La Independencia

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La Independencia was the periodical organ of the Revolution. It was founded by Antonio Luna on 3 September 1898 and published by Impr. del Asilo de Malabon. Its staff members were Leon Maria Guerrero, Cecilio Apostol, Jose Palma, Mariano del Rosario, Rosa Sevilla, Rafael Palma, Fernando Ma. Guerrero, Salvador del Rosario, and Felipe Calderon.

According to Palma, one of its writers and later its director, the intelligentsia was the one who decided to establish the newspaper to “serve as spokesman of the country.” La Patria, a committee led by Juan and Antonio Luna was formed. Antonio appointed himself as its director and used his money to publish it.

When the American provost marshal of Manila withheld permission to publish the newspaper under the name La Patria (Fatherland), Luna decided to change its name to La Independencia and issued the first copies on 3 September 1898. While its masthead named the Malabon-based Asilo de Huérfanos as its printer, Luna used the press installed in his house on Calle Urbiztondo in San Nicolas.

The newspaper articles advocated for the country’s unconditional and total independence, thus it quickly gained public support. However, many of its readers mistakenly believed that it was a Spanish-owned publication, as its writers were the Filipino literati of the period. La Independencia published an editorial on 16 September 1898 to denounce the said misconception.

The existence of La Independencia was placed on the line when the Philippine-American War broke out on 4 February 1899. It became an anti-American newspaper on the run. As province after province fell to the American army, the printing press was constantly on the run. When General Antonio Luna resumed his military duties, Palma, Guerrero, and Apostol took responsibility of managing the paper. Its printing press was placed in a railroad car to facilitate an easy escape until it arrived at a permanent base in Bautista, Pangasinan. Palma assumed directorship of the newspaper after Luna was assassinated in June 1899.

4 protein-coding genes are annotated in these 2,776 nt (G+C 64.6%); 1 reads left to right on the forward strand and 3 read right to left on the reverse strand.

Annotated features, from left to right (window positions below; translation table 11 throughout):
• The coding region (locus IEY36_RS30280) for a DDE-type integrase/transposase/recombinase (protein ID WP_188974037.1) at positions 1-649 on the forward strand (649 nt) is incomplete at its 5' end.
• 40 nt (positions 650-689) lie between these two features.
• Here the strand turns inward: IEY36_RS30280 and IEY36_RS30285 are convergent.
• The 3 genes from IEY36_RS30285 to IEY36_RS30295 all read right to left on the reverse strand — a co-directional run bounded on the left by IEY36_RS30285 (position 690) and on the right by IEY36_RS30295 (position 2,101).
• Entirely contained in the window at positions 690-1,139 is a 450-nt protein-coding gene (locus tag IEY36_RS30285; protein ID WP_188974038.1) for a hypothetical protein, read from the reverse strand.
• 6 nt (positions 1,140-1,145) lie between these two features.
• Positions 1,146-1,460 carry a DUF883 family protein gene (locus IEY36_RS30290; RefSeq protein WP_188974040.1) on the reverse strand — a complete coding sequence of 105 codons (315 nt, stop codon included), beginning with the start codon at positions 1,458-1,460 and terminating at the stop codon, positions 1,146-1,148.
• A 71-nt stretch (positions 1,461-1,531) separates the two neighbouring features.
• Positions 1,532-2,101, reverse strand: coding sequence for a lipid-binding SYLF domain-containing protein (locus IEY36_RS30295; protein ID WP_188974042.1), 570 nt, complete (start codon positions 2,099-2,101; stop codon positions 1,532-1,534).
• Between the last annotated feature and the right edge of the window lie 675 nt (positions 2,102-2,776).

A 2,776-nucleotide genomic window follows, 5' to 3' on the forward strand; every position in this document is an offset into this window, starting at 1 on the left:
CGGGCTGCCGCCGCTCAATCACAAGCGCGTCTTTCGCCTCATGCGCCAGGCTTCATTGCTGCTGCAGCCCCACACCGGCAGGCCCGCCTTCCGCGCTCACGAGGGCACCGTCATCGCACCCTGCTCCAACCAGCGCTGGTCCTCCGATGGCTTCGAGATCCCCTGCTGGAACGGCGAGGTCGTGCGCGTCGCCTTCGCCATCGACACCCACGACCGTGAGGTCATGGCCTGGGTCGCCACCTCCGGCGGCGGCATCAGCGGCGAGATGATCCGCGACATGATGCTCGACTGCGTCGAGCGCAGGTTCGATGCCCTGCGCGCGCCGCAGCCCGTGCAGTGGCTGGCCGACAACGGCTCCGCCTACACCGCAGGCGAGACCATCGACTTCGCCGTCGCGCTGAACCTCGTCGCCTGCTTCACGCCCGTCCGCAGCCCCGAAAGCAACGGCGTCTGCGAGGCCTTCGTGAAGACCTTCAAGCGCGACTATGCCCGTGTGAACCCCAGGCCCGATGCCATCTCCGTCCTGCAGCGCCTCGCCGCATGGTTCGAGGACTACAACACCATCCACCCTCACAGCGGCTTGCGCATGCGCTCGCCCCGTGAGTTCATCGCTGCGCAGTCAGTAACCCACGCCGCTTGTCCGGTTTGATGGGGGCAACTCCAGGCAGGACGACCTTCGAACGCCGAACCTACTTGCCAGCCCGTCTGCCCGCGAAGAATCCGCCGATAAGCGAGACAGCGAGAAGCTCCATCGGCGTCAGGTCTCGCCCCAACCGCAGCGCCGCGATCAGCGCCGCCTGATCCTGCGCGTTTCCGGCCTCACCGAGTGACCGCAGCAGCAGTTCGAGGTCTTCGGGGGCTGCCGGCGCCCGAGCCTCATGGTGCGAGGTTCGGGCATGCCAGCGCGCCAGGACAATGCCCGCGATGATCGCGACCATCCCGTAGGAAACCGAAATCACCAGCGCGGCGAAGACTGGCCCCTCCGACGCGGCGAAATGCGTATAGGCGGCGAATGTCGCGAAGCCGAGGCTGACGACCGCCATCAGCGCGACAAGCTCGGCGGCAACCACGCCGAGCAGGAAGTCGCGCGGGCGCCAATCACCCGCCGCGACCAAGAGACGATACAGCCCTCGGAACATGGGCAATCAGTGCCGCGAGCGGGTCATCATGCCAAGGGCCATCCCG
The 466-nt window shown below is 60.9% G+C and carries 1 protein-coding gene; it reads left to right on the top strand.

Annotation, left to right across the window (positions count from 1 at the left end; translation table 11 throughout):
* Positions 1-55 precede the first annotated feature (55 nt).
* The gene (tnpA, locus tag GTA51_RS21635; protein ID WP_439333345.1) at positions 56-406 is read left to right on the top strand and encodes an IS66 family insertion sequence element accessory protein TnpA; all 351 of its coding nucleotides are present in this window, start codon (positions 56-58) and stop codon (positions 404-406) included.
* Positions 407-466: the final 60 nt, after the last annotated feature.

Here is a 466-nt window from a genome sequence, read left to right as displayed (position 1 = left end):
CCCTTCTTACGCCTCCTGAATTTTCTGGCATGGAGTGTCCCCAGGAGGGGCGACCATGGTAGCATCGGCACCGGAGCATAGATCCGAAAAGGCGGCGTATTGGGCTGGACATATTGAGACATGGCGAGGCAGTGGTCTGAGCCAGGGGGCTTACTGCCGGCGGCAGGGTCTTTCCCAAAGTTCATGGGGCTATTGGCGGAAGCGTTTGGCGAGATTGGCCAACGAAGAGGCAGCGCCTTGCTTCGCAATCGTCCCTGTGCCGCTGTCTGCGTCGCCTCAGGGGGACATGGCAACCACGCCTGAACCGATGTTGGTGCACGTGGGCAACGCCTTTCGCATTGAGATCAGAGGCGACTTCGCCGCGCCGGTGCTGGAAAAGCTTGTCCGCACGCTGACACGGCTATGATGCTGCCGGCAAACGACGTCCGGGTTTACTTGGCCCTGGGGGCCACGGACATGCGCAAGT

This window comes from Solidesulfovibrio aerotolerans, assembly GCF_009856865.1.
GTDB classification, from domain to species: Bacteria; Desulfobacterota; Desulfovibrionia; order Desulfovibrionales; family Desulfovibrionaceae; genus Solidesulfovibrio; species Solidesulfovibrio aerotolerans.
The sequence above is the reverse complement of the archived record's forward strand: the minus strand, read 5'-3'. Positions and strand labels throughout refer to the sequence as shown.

La Independencia continued publication and distribution through mail service. Its supporters provided regular communication from Manila and Hong Kong. It was smuggled from Manila to Pangasinan.

Tarlac fell to the Americans and the Philippine army retreated to Pangasinan. Emilio Aguinaldo ordered the transfer of La Independencia to Nueva Vizcaya and that all of its publication expenses would be shouldered by the government. However, as the American army was hot on their heels, Palma and his staff dismantled the printing press and buried it near the railroad tracks in Bautista. In Camiling, Tarlac, they published two more issues by another printing press.

Camiling soon fell to the arms of the Americans. The newspaper was “forced by circumstances into an inactive existence,” with its last issue published on 24 November 1899. It signaled the end of the Philippine revolutionary press.



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